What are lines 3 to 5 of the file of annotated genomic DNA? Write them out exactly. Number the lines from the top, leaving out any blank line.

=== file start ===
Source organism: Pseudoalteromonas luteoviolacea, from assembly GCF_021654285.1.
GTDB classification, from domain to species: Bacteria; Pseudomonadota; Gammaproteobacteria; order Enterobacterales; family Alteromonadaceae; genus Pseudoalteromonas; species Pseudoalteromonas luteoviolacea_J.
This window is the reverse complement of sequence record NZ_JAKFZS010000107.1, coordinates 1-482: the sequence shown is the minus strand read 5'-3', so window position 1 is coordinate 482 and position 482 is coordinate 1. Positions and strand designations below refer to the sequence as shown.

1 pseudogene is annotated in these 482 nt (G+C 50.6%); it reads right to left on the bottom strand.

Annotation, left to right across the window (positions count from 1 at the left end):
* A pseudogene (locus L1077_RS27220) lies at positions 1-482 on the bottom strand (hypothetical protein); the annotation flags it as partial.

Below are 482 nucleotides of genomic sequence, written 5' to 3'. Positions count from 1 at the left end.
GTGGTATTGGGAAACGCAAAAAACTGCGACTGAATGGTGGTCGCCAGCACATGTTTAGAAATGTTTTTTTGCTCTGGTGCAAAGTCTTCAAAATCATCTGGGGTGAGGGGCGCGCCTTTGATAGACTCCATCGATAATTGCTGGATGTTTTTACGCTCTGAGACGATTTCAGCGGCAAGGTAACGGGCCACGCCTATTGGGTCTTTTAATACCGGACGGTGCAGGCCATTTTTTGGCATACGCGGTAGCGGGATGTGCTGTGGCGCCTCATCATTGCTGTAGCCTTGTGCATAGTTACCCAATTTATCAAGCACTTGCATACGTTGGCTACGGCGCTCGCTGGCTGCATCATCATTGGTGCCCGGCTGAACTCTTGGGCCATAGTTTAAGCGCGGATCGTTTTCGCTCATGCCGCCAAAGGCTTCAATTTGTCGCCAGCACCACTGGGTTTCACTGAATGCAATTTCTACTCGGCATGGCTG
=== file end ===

This window is the reverse complement of sequence record NZ_JAKFZS010000107.1, coordinates 1-482: the sequence shown is the minus strand read 5'-3', so window position 1 is coordinate 482 and position 482 is coordinate 1. Positions and strand designations below refer to the sequence as shown.

1 pseudogene is annotated in these 482 nt (G+C 50.6%); it reads right to left on the bottom strand.

Annotation, left to right across the window (positions count from 1 at the left end):